John Whelan: A Resilient Shanty

The shanty just south of Lighthouse Beach. JENNIFER STELLO PHOTO

“It’s only a shanty

In old shanty town

The roof is so slanty it touches the ground

That tumbled down shack by an old railroad track

Like a millionaire’s mansion it’s calling me back.”


Ted Lewis and his band performed the song in 1932 in the movie “The Crooner.” It was a huge hit and became the number one song in the country and stayed there for 10 weeks. Many artists have recorded this great song through the years. My favorite version is by the legendary Ink Spots with Essex Scott singing the lead. For those of you who are interested, the Ink Spots rendition can be found on YouTube.

Well, there is no “old railroad track” but there certainly is a wonderful shanty on the beach south of the Chatham Lighthouse. We have had a winter of incredible storms with huge winds and snow and rain. Trees have fallen and electric service has been lost all over town multiple times. Flooding is becoming all too regular an occurrence. The shanty is completely exposed to the elements and, one would think, it was battered in the storms. Survival was definitely in question. As you can well see in the fantastic Jen Stello photograph below, the shanty survived quite nicely. The photo with the Atlantic so close in the background gives the shanty an almost mystical presence.

The shanty was built by many with materials found on the beach. With each visit, one notices something that went unnoticed before. And yet, the style and the grace of the shanty is comforting. I find the survival of the shanty both amazing and inspiring.

I have started to think of the shanty as representative of the town of Chatham. I can remember years ago when I was serving in the Army at Fort Sill, Okla. and talking with a fellow soldier named Sam Crowell about living in Chatham. He was from rural Kansas and we got out a map of the United States to compare where we each lived. His small home town was barely on the map at all and was actually quite close to the geographic center of the country. I remember my amazement when he said they had a small oil rig cranking 24 hours a day. It was right in his backyard. Not a big money maker, but one that provided enough rental income to keep food on the Crowell family table. When we got around to where I lived, it was my buddy’s turn to be surprised. I pointed out Chatham with its elbow sticking straight out into the Atlantic Ocean. I said the next stop east was Portugal. He was pretty sure I was kidding, until I showed him a globe that was in our unit’s dayroom. Then he asked if it was frightening to live there with storms from the ocean and the possibility of a tidal wave. I said I had never considered a tidal wave. I don’t ever remember talking even once with a Chatham resident about a tidal wave. Maybe some readers now have considered the possibility, but it has never entered my mind.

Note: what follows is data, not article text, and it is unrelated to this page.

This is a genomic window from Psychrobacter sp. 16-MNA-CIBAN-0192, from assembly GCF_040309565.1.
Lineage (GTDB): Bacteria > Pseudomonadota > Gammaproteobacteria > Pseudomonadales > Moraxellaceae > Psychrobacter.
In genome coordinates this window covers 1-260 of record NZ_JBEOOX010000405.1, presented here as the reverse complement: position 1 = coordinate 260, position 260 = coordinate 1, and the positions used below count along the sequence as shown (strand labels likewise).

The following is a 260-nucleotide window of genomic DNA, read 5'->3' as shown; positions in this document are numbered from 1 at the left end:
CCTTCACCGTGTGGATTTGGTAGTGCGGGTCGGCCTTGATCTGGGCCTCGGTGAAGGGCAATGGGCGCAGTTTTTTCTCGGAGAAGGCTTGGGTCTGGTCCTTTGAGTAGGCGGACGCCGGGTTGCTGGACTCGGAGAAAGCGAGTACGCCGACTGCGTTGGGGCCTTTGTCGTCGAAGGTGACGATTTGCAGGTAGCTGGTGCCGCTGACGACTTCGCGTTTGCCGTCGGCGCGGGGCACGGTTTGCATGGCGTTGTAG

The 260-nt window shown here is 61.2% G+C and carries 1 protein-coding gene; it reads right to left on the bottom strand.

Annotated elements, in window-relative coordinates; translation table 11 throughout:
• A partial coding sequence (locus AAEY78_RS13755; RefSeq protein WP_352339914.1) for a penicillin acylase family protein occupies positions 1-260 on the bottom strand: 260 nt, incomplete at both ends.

But I did admit that the nor’easters were a challenge and that significant damage from a hurricane was always a threat. Sam commented that living in Chatham took a special breed of courageous people. Of course, since I never felt that way and being young, I dismissed his comment completely.

We stayed in touch and Sam visited me in Chatham in 1989 just after the break on North Beach. The Galanti house had just surrendered to the Atlantic and the Rolfe house was on its last legs. The Wilson house was up on blocks and moved away from the water. The original nine shore-front homeowners were fighting with the conservation commission for the right to protect their homes. Sam reminded me of his question back at Fort Sill 30-plus years earlier about whether or not it was frightening to live so close to the ocean in Chatham. I said, in retrospect, I had to admit it was.

The fight of the homeowners ended in a pyrrhic victory. In time, the homeowners who lived on a coastal bank were allowed to build a revetment to protect their homes. Those who lived on a coastal dune could not get a permit for a revetment. Overall, nine homes were lost in addition to half of a 10th house. My house and the two to the north built revetments and stand today. The delay and the expense was so great that two houses with a clear path to a permit were simply given up. It is quite a story and all so long ago, but a good description of the entire saga can be found in “Breakthrough” by Chronicle editor Tim Wood.

But let’s get back to the shanty and Chatham. Storms have battered Chatham’s eastern shore and erosion has diminished its beaches facing Nantucket Sound. Sea level rise is real and it is fast becoming a threat to many of Chatham’s roads and low-lying houses. A lesser people would have packed up and moved to Kansas, but Chatham is full of folks willing to battle on.

I invited Sam back about four years ago, but he had developed health issues and now has died. I was planning to show him how resilient the people of Chatham have been in dealing with Mother Nature. I do think it is resiliency that pulled us through. Today, my symbol of true resiliency is that that “little old shanty.” It may not survive a great deal longer. I encourage you to walk down and take a look while you can.